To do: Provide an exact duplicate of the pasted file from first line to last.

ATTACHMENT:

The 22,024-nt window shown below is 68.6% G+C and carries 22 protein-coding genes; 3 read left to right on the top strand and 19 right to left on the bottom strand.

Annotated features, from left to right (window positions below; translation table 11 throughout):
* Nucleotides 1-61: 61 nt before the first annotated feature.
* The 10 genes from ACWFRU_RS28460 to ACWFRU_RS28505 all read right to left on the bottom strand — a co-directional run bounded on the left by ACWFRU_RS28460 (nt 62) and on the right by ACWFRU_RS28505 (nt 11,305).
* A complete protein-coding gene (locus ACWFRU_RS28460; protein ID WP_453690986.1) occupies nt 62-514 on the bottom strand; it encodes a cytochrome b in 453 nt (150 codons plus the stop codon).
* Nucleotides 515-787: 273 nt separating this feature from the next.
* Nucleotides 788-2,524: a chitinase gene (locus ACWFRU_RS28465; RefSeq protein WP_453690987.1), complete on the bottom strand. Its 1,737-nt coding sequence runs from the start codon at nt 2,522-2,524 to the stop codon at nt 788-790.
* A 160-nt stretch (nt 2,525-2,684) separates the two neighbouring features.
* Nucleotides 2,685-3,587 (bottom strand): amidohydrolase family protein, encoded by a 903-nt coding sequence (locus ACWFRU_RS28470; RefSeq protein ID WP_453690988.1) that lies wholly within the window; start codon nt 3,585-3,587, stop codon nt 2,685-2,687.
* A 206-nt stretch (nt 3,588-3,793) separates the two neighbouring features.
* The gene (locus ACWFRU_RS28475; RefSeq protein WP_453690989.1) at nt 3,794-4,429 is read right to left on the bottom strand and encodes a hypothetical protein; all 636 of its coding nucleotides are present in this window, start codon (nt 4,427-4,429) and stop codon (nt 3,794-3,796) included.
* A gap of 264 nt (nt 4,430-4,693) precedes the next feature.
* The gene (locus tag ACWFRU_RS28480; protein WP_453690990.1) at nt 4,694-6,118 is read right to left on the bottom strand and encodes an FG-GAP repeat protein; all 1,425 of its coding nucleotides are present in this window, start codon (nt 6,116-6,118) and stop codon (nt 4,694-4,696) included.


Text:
The 22,024-nt window shown below is 68.6% G+C and carries 22 protein-coding genes; 3 read left to right on the top strand and 19 right to left on the bottom strand.

Annotated features, from left to right (window positions below; translation table 11 throughout):
* Nucleotides 1-61: 61 nt before the first annotated feature.
* The 10 genes from ACWFRU_RS28460 to ACWFRU_RS28505 all read right to left on the bottom strand — a co-directional run bounded on the left by ACWFRU_RS28460 (nt 62) and on the right by ACWFRU_RS28505 (nt 11,305).
* A complete protein-coding gene (locus ACWFRU_RS28460; protein ID WP_453690986.1) occupies nt 62-514 on the bottom strand; it encodes a cytochrome b in 453 nt (150 codons plus the stop codon).
* Nucleotides 515-787: 273 nt separating this feature from the next.
* Nucleotides 788-2,524: a chitinase gene (locus ACWFRU_RS28465; RefSeq protein WP_453690987.1), complete on the bottom strand. Its 1,737-nt coding sequence runs from the start codon at nt 2,522-2,524 to the stop codon at nt 788-790.
* A 160-nt stretch (nt 2,525-2,684) separates the two neighbouring features.
* Nucleotides 2,685-3,587 (bottom strand): amidohydrolase family protein, encoded by a 903-nt coding sequence (locus ACWFRU_RS28470; RefSeq protein ID WP_453690988.1) that lies wholly within the window; start codon nt 3,585-3,587, stop codon nt 2,685-2,687.
* A 206-nt stretch (nt 3,588-3,793) separates the two neighbouring features.
* The gene (locus ACWFRU_RS28475; RefSeq protein WP_453690989.1) at nt 3,794-4,429 is read right to left on the bottom strand and encodes a hypothetical protein; all 636 of its coding nucleotides are present in this window, start codon (nt 4,427-4,429) and stop codon (nt 3,794-3,796) included.
* A gap of 264 nt (nt 4,430-4,693) precedes the next feature.
* The gene (locus tag ACWFRU_RS28480; protein WP_453690990.1) at nt 4,694-6,118 is read right to left on the bottom strand and encodes an FG-GAP repeat protein; all 1,425 of its coding nucleotides are present in this window, start codon (nt 6,116-6,118) and stop codon (nt 4,694-4,696) included.